It was not 5.38, and history entered the starting gate. For six furlongs it had the semblance of a horse race. The valiant Sham, who in the Derby and Preakness had given the chestnut a test of respectability (two and a half lengths behind on both occasions), went in tandem with him. Sham’s strategy was like Floyd Patterson’s in the second Liston fight: he had to embrace his destruction early from fear he would shy from it. Sham’s fate was no kinder than Patterson’s, his heart and spirit were broken.
But unlike Liston, Secretariat’s performance was without malevolence. It was much more deadly. He destroys competition by the sheer joy he takes in his work. by the mile he had seven, after one-and-a-quarter 20, and when he turned for home he had 28 lengths on his nearest rival. He was now doing the implausible, racing against himself and the clock, or as runner Jim Ryun once said, against eternity. At the wire he was a 31-length winner, breaking Gallant Man’s record by an incredible 13 lengths. Great horses break records by two or three lengths, super horses by perhaps five or six, so what can be said of him? ONly that if the Lord comes in a chariot Secretariat will get the nod to handle the heavenly bit.
His magic was such that hardened horse players wept, and tip-hungry bartenders stopped serving sauce and watched the race on television. One bettor had wagered a $50 ticket on him in all three races of the Triple Crown and had cashed none, saving them for posterity. An Englishman with a brigadier mustache, cashing a large bet, pledged 60 bucks to an Irish charity. It was a day when the form players didn’t act according to form.
Horse racing history was ravaged, the memories of old times mutilated. Pick a horse from the past, use his clocking, and you find a barrier was broken. Triple Crown winner Count Fleet, who won this race by 25 lengths, would have been beaten by 21 lengths. The last Triple Crown winner, Citation, by the same distance. And if one could have gotten a stop watch on Pegasus, the odds here are that it would be wise to have bet him in the place hole.
Such equine exalt has never been seen on an American race track. No horse in memory could carry his speed at such a constant pace over such a stretch of ground. His sire, Bold Ruler, charged out of the gate like a drummer hearing a dinner bell in a boarding house. Buckpasser came from behind like Dagwood Bumstead shagging a bus. But this one will pass this way only once. And there is sadness here.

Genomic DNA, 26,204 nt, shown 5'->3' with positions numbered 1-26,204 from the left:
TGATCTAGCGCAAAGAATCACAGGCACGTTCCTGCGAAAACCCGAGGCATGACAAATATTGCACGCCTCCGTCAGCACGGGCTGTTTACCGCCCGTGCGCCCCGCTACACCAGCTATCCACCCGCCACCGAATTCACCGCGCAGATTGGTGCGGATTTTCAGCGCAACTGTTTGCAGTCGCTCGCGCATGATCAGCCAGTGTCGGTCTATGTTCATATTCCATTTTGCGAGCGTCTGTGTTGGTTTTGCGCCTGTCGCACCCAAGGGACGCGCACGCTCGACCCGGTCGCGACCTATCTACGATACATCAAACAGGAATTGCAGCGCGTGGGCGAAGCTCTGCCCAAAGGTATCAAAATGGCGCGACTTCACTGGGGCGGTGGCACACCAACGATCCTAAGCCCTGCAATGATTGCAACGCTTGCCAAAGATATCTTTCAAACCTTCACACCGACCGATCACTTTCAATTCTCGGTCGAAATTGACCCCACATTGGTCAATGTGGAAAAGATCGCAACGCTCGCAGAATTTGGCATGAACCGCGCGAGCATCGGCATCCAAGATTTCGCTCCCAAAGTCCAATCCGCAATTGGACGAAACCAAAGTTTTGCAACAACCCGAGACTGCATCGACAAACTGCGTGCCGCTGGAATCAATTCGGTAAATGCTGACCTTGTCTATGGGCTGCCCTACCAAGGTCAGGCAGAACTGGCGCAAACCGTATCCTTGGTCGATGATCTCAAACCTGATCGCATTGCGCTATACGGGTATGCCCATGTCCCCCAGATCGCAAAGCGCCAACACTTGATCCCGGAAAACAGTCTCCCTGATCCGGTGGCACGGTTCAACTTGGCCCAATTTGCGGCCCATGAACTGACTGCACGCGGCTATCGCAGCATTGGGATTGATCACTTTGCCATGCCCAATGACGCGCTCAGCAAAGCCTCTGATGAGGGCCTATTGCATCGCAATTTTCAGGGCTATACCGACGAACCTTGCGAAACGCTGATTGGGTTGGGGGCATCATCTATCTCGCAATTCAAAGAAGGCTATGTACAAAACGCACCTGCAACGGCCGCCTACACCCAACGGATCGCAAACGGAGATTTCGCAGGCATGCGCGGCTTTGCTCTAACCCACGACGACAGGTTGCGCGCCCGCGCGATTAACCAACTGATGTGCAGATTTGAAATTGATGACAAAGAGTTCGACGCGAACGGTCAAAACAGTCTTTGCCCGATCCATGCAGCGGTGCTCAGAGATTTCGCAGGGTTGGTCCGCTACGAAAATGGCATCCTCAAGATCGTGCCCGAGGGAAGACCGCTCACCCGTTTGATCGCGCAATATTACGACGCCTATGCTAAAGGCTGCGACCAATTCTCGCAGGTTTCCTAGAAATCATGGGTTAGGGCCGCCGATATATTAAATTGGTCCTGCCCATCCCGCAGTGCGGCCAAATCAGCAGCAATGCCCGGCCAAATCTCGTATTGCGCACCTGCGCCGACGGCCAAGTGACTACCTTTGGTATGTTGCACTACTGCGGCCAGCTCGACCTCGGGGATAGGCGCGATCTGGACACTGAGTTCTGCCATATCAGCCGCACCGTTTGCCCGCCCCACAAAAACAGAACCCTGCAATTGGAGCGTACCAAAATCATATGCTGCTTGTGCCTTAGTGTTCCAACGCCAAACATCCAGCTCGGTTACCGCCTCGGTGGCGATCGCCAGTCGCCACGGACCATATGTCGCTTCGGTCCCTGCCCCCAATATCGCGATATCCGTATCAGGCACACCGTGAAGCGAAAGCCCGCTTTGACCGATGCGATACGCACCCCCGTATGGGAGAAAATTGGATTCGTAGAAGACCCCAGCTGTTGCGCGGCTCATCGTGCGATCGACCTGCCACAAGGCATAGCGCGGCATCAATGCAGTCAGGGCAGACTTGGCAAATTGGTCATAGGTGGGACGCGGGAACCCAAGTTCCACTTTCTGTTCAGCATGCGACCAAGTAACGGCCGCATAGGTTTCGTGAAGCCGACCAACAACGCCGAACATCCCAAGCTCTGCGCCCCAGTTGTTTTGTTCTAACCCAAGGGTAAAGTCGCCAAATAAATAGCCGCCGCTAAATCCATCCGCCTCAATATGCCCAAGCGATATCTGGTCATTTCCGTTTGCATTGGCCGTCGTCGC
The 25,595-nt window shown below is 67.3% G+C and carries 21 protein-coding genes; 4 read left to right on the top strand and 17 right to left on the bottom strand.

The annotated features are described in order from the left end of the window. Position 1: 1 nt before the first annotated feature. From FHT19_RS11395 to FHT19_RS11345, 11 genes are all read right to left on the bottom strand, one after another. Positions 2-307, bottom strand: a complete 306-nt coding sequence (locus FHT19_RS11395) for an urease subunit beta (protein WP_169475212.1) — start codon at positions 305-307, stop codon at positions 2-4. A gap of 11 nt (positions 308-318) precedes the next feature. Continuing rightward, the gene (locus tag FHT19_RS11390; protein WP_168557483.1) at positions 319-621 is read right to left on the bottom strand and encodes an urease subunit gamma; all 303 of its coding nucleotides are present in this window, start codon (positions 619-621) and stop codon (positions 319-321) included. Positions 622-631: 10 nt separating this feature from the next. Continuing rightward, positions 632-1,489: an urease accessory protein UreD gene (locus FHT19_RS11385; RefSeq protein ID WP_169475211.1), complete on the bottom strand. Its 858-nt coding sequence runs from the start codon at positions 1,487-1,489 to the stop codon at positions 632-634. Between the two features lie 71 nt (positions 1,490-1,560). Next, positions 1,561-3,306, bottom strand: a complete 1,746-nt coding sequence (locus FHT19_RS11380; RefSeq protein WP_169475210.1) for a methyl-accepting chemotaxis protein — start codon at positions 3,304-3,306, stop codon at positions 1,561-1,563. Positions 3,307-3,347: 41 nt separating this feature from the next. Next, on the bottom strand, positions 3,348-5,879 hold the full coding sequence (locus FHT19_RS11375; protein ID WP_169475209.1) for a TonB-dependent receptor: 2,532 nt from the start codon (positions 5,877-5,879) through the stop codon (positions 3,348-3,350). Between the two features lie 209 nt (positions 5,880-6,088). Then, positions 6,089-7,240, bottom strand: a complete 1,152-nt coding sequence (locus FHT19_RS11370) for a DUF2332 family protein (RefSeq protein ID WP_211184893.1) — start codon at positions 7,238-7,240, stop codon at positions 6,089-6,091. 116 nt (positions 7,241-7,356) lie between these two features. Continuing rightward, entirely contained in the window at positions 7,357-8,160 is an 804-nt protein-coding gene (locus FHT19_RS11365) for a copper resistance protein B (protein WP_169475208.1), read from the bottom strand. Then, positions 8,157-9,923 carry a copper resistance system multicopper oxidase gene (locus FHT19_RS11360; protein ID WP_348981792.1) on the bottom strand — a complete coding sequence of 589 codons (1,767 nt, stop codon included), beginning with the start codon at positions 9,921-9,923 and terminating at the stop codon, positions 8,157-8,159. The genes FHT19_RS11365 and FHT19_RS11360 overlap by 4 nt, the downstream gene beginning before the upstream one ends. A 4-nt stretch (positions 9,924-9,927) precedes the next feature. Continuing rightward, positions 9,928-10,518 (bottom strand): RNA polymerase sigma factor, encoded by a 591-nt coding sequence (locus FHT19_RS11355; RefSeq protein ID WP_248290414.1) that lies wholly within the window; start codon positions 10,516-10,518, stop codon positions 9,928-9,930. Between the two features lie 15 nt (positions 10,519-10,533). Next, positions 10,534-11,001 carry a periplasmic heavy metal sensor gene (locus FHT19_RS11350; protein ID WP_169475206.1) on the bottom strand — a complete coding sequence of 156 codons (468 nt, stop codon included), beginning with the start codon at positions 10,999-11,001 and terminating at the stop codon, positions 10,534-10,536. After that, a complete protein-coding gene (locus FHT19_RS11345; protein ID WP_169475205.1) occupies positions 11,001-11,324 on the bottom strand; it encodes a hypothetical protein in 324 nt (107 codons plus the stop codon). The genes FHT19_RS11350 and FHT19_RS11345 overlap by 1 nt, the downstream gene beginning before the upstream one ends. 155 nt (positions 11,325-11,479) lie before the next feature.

Since he was syndicated for more than $6 million, he is due to retire to stud at the end of the year by the shareholders’ mandate. It is a tragedy for racing, so in need of a superstar, that this must be. But it would be a grand gesture, one classy last fling, if his owner, Mrs. Penny Tweedy, would send him to France to race in the Arc de Triomphe. To have a champion on both sides of the Atlantic would be a rhapsodic reverie to bequeath his fans. Our American in Paris.
We returned from our day contemplative. Talk was at a minimum. But it wasn’t the heat endured or the gin consumed but those futuristic forays in the mind with young whippersnappers who someday will commit the sacrilege of comparison. The grandchildren were being mentally jiggled on the knee, and one felt the opening line for all would be the same: “I was out there the day Secretariat…” The only question was whether we wool ever get that damn mile-and-a-half.
[Each weekday morning, we post an excerpt from another issue of the Voice, going in order from our oldest archives. Visit our Clip Job archive page to see excerpts back to 1956.]